Then I forgot and went to my humidor and grabbed a smoke.
Over a couple of boxes of cigars, impromptu Bocce ball, lawn darts, and corn hole games broke out. I mean, it’s 2200 hours, you have a huge cigar, it’s still light. What better than tossing around heavy metal balls, pointed oversized darts, or bean bags at holes sawn in plywood?
Then Laurens-Jan and his wife, Fientje broke out the Absinthe Fountain.
An absinthe fountain is not for dispensing absinthe, but rather for dispensing water.
A typical absinthe fountain is an ornate vessel with several taps around its central water container, which permits a number of drinkers to louche their absinthe at the same time. On contact with water, absinthe will louche -- or develop a certain subtle clouding that will slowly transform the drink's color from deep emerald into a delightful shade of opalescent light green.
They had brought a couple of bottles of King of Spirits Absinth from Denmark with them.
Just for a side note, the stuff is 70% alcohol or 140 proof.
As if the evening needed another shot in the arm.
The Absinthe Fountain louched four drinks at a time. It did so in a mesmerizing and nearly hypnotizing manner so that when the drink was ready for consumption, one could scarcely decline.
OK, there was still a half-barrel or so of beer out in the backyard, probably a case or so of spirits of various denominations swimming around back there as well. There was an active absinthe loacher going on in the dining room, cigars were being had by most everyone and games of very little skill were being attempted out in the yard.
The party had found its high watermark.
People had achieved what we Baja Canadians would call ‘blissed’. It’s that feeling you get, sitting out under a basic roof, at a rained-out ballgame or after trekking all over a country or state fair, sitting with several pitchers of probably somewhat flat and lukewarm beer, feet up and just enjoying the hell out of the universe.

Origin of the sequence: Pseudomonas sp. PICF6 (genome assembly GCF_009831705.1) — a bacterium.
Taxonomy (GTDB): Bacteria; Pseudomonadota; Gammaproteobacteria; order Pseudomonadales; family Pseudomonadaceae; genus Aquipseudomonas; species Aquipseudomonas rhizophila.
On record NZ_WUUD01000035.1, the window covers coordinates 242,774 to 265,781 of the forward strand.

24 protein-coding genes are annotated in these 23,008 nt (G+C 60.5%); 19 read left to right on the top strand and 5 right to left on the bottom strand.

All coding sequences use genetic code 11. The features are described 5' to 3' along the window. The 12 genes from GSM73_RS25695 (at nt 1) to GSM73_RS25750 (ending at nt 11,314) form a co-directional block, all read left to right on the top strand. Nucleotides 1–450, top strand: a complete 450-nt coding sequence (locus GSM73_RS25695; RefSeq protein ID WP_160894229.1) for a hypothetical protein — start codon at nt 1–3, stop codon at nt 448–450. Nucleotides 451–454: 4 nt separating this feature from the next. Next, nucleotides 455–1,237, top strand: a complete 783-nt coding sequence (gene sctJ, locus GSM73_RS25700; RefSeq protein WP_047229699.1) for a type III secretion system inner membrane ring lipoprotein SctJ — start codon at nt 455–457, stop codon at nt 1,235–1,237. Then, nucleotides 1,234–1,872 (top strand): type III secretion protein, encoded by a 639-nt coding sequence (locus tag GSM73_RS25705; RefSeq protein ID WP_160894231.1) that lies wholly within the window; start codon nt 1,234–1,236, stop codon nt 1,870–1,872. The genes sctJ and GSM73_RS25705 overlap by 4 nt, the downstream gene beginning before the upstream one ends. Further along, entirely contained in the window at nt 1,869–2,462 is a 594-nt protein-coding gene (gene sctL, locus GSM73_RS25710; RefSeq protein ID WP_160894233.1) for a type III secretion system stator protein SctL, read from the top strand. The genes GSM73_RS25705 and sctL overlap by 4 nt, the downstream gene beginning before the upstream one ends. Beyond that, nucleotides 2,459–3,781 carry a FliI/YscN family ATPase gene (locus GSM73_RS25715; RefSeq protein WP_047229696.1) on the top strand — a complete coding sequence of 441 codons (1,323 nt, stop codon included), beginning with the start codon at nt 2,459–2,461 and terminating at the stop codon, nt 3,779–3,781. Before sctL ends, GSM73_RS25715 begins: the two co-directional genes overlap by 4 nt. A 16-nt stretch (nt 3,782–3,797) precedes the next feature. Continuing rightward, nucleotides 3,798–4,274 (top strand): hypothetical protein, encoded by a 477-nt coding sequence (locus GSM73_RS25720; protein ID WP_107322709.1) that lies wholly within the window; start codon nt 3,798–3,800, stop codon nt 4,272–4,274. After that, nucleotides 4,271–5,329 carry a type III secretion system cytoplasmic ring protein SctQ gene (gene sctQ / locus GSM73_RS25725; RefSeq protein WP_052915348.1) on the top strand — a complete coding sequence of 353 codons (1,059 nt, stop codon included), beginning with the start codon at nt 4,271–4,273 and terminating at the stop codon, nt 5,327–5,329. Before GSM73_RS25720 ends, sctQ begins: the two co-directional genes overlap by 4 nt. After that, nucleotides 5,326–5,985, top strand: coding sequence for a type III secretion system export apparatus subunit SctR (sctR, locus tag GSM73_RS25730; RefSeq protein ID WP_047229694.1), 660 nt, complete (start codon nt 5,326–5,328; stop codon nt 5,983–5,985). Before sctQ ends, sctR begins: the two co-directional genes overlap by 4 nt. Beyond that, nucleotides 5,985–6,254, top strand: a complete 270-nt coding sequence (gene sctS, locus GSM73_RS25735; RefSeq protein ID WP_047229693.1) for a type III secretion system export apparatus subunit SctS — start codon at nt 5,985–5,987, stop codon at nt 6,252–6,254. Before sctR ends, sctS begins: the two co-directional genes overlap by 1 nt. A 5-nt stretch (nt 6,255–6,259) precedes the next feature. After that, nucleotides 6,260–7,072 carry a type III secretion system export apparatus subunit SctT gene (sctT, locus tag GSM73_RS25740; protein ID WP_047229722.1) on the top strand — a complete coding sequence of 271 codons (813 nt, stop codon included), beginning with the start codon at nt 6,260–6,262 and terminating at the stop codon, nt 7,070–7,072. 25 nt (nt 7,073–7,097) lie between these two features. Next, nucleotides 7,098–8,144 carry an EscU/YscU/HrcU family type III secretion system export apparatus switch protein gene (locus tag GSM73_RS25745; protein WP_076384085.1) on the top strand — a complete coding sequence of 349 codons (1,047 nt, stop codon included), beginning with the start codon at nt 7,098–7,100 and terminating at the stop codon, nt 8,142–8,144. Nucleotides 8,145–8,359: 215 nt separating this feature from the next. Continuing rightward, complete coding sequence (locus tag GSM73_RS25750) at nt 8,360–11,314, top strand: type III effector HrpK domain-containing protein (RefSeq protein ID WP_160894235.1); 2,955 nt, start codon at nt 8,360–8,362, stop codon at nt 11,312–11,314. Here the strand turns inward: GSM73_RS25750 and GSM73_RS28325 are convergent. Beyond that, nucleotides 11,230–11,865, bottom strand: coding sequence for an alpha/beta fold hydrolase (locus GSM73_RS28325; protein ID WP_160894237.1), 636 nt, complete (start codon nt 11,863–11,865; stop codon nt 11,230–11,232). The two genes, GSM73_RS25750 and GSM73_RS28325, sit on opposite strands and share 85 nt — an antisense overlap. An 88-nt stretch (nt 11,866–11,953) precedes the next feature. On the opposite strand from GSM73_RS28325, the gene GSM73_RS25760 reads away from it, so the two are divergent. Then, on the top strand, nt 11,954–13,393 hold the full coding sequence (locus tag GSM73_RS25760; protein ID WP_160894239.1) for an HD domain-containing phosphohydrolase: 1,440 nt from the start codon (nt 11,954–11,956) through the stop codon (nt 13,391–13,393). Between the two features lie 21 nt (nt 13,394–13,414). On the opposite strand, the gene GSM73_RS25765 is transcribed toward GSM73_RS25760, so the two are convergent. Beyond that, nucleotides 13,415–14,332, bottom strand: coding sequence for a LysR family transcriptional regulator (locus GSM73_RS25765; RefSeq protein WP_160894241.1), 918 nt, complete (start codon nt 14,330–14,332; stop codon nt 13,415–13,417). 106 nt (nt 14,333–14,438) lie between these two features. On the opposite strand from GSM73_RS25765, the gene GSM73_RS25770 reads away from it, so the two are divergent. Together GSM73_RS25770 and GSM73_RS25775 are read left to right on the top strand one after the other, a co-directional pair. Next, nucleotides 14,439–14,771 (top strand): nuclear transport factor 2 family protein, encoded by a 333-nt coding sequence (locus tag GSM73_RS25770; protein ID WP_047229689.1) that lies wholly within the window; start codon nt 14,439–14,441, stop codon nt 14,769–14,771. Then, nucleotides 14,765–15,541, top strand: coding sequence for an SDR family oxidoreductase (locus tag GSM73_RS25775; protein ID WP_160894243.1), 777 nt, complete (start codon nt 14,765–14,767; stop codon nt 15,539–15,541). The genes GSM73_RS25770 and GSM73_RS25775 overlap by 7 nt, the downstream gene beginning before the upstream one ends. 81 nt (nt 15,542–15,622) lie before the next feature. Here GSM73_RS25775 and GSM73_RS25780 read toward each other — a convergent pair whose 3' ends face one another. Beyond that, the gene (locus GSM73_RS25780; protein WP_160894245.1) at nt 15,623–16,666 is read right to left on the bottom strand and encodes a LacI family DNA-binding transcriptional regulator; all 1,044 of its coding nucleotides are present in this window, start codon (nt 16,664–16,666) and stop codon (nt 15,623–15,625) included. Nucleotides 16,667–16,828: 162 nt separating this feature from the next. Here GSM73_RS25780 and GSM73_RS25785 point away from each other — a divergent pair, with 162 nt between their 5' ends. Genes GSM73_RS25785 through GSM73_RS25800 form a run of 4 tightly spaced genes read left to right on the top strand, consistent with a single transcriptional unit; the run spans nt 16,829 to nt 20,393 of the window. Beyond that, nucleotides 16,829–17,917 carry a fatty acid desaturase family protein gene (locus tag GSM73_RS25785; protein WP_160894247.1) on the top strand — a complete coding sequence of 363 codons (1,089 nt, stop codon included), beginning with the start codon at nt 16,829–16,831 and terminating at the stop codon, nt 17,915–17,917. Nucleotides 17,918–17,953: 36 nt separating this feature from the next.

It’s a rare condition, but I think we attained it here.
Spontaneous card games erupted: cribbage, Schafskopf, Canasta, poker, and spit.
The music toned down and was more instrumental than the early electronica synth-pop of dinner. Conversations broke out. Friendships were made and cemented.
Bliss had been achieved.
One of those friendships came back the very next day to haunt us.
Dr. Dumitru Hurgoi and his wife, Dr. Anamaria Stelymes, veterinarians both, showed up at our door early the next afternoon; planned strategically after the girls had returned from school.
Seems Dr. Dumitru heard me lamenting the loss of our Lady McBeast a few years prior and how our daughters were missing having a pet or two around the house.
Drs. Dumitru and Anamaria ran the local chapter of the Russian version of the Society of Prevention of Cruelty to Animals. They had just taken possession of a litter of little, pure-snow-white Samoyed pups that had been abandoned at their clinic.
They made their entrance carefully, making certain the girls saw all 6 puppies as they spilled, oops, out of the box and into our villa. They were about 5 weeks old, very inquisitive and were immediately all over the house. It took us over an hour to round them all up.
Of course, at that time, we had a great deal of exposure to each of the pups.
Of course, we couldn’t be cads and refuse to take at least one for our very own. It was Khris, already starting her studies to be a large animal veterinarian, that ran each of the pups through her testing scales to see which would be the most appropriate for our family.
That all didn’t matter, as Tash glommed onto one little female and refused to give her up.
We took the smaller female puppy of the litter. It proved to be the best idea of the time because once she was removed from the bump and tussle of the litter, she really came into her own.
So, that afternoon, I signed the papers on the ownership of “Zima”, Russian for “Winter” due to her snow-white countenance.
Smart? Like a whip. Clever. Inquisitive? Oh, yes. A footwear thief?
Until we left Russia, I never had a matching pair of socks again.
To be continued
submitted by Rocknocker to Rocknocker